Six minutes from the front of the line, six days until graduation, my classmates and I wait at the University of Georgia student bookstore to buy our caps and gowns. We don’t need to do this. Our grad school doesn’t require it. But we have decided to splurge and indulge in a dash of pomp and a sprinkle of circumstance in this rare setting that encourages it.
The jokes begin. I turn to a classmate, an award-winning reporter at The Atlanta Journal-Constitution, and wonder how to most pretentiously celebrate our pending degrees.
“What if we change our email signatures to include our degree? What if I signed every message with ‘Matthew Pearl, MFA’?”
“Yes,” he responds, “and you should add a photo in your cap and gown with a serious, academic expression. And you should list your published works underneath.”
We envision this. Then we envision how quickly our co-workers would chuck us out of our respective newsrooms.
In the world of daily journalism, an MFA in narrative nonfiction may not seem like much. It won’t add extra digits to my paycheck. It won’t increase access on my stories. It won’t bring a new wave of followers to my Facebook page. I work in TV news, where the average script runs maybe a page. One might question the wisdom of honing the skills to write book-length projects.
But this isn’t about wisdom of the conventional type. It’s about growth, craft and passion.
I have written and spoken for years about the necessity of versatility. In today’s media industry – a landscape tattooed with the words “volatile” and “unpredictable” – storytellers of any age must avoid becoming overly rigid. I gravitate to those who take chances, develop new skills, prevent old ones from atrophy and continually adapt to the demands of the profession. I try to do the same. At age 26, I pitched a book concept to my general manager in Buffalo. (He said he’d think about it.) Three years later in Atlanta, I launched a weekly blog, “Telling the Story.” I wanted to provide a pathway for storytellers to celebrate their craft, but I also wanted to test my discipline to write a new essay every week, knowing I’d require far more to complete a book. The blog begat a podcast. Both thrive today.
I first heard of the UGA MFA track in late 2015, when a friend of mine enrolled in its inaugural class. Every time we talked, she crowed about the latest authorial advice she’d received. Around this time, I had embarked on my own book, a how-to guide for do-it-all video storytellers like myself. “The Solo Video Journalist” proved a hit among college classes and early-job reporters, exactly as I had hoped. But I knew I would want more. I wanted to write a nonfiction book that required exemplary research and reportage in a field beyond my own.
The MFA program, I felt, could provide the foundation to do that.
It could also provide a terminal degree, a must if I ever planned to teach at the university level. (I do.)
So I applied. I knew waves of work would consume nights and weekends, at a time when my wife and I had planned to start a family – but I saw too many positives. The program was low-residency, so I could still work full-time. It was low-priced – at least compared with other grad schools. It was also the only MFA offered by a journalism school, the perfect mix of my passion and profession.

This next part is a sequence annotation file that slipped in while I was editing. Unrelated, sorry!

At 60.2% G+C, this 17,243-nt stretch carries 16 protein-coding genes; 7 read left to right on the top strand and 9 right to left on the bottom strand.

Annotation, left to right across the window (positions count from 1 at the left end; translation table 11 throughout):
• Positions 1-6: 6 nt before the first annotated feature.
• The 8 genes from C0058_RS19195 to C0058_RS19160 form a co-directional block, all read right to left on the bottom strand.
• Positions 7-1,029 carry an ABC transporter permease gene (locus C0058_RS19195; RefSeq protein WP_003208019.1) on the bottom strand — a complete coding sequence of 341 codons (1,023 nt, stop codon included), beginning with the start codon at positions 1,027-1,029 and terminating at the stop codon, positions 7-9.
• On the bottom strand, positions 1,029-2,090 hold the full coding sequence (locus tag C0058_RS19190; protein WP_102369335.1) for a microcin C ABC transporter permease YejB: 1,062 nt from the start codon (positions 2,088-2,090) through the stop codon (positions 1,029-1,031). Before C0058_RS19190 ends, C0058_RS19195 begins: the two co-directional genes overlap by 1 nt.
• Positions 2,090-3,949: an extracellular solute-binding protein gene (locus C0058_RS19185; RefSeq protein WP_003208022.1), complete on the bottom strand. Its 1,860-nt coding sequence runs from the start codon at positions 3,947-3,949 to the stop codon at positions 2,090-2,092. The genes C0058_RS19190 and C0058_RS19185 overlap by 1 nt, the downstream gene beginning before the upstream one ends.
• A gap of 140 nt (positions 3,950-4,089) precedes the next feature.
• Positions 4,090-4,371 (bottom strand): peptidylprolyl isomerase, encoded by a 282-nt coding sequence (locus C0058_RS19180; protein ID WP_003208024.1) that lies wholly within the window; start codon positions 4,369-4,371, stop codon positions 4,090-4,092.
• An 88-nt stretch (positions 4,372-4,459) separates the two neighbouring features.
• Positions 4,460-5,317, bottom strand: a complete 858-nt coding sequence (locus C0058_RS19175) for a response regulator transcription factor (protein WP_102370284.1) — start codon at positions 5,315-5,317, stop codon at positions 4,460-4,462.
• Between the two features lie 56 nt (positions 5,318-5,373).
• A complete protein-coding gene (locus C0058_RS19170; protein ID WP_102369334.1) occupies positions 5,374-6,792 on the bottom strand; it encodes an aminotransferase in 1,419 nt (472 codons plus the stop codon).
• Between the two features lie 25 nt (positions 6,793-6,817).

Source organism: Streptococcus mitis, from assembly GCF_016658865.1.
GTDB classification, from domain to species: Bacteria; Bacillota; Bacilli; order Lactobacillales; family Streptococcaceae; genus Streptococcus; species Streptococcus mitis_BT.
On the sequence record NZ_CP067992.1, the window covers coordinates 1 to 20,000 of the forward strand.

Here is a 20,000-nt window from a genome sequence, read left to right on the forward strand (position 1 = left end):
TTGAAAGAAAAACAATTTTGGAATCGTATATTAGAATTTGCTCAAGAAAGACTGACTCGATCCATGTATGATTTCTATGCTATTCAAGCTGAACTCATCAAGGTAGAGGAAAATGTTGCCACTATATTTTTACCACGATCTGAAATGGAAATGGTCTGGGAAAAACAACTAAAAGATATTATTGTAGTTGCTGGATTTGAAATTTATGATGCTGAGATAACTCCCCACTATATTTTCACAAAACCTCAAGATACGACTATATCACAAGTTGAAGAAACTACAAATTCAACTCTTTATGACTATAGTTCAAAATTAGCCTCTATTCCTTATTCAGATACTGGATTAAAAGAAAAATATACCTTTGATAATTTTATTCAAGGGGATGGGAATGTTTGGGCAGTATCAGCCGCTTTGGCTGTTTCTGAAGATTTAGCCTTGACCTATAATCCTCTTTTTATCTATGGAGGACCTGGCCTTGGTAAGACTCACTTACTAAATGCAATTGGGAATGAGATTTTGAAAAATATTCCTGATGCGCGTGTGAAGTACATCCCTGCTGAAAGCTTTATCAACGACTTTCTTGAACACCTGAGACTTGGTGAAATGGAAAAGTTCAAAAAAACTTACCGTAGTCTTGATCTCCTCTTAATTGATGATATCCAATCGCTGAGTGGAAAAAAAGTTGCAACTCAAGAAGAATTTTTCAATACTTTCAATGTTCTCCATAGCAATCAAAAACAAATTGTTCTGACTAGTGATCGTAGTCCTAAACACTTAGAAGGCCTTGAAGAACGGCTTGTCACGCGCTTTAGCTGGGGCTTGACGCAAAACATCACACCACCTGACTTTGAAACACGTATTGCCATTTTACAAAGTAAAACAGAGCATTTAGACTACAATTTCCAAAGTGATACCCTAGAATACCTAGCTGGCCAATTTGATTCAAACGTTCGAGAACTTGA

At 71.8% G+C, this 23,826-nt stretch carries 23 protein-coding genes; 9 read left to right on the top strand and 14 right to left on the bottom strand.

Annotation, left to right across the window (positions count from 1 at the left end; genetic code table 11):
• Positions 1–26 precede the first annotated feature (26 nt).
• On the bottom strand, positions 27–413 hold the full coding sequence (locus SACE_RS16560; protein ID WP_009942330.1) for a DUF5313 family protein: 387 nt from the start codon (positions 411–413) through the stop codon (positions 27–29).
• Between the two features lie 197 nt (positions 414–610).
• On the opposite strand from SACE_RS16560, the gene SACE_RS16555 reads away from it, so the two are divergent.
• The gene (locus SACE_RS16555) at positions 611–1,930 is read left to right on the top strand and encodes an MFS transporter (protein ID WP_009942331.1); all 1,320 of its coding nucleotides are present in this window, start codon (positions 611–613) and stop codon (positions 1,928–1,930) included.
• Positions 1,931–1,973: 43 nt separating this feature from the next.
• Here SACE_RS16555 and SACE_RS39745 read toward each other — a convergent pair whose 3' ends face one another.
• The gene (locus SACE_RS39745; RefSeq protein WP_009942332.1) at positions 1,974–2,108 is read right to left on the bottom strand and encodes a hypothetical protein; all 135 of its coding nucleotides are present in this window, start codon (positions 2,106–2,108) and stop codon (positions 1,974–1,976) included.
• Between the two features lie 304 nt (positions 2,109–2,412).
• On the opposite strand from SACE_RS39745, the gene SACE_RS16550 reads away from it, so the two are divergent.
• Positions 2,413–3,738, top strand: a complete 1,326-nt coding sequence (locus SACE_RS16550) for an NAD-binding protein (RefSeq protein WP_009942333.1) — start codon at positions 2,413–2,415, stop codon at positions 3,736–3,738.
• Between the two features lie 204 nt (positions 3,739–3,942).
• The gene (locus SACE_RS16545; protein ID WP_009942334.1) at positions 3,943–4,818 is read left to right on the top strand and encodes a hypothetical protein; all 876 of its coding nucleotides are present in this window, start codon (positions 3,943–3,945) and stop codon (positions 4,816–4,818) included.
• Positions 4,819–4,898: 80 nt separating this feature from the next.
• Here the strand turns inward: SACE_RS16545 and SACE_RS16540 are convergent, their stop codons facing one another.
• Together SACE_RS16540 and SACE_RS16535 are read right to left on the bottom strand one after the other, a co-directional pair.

The past two years have borne out my hopes. I worked one-on-one with mentors John T. Edge and Lolis Eric Elie, writers whose names seem to Kevin Bacon their way into every major documentary and anthology about food. I spent a year paired with Valerie Boyd, the program’s creator and author of the exquisite Zora Neale Hurston biography “Wrapped in Rainbows.” I savored weeklong residencies in Athens, Georgia, surrounded by a community of eclectic and enthusiastic writers.
And I wrote. I wrote about the birth of my daughter, who arrived eight months into my time in the program. These words found their way into my blog and even a magazine. I cherish those mementos of my first year of fatherhood above every other benefit.
The degree is the transaction, the three letters that won’t dare show up on my email signature but might one day offer another avenue in my career. The rest is intangible. I can’t prove I’m a better writer, because writing isn’t math. It’s a subjective science. But I know the skills I’ve gained, and I see methods to apply them, even in my one-page show-don’t-tell scripts for television.
Six days after we purchase our graduation regalia, my classmates and I Google which side of our caps to place our tassels (right first, then left). We sneer at the extra piece of fabric that hangs from each sleeve, apparently for the purpose of “fashion.”
Then we line up, walk into the auditorium, spy our families and take our places on stage. At this moment, the dash of pomp feels entirely earned.
Days later I return to work in Atlanta. I receive congratulations from around the newsroom. Several colleagues confide their intentions to return to school. To my surprise, there is an overlap between idealistic academia and caustic newsland. I decide to write this essay about my process for journalists who might consider a similar path.
To those who do, I say these few short sentences: Don’t do it blindly. Do your research. Make sure you can fit it into your life. Feel confident your investment will return rewards.
But no matter your ambition, stay open. Push forward. And keep growing in this wild, difficult, beautiful industry. ■
Matt Pearl is a solo video journalist and the chief of storytelling and development at WXIA-TV in Atlanta. His blog can be found at tellingthestoryblog.com.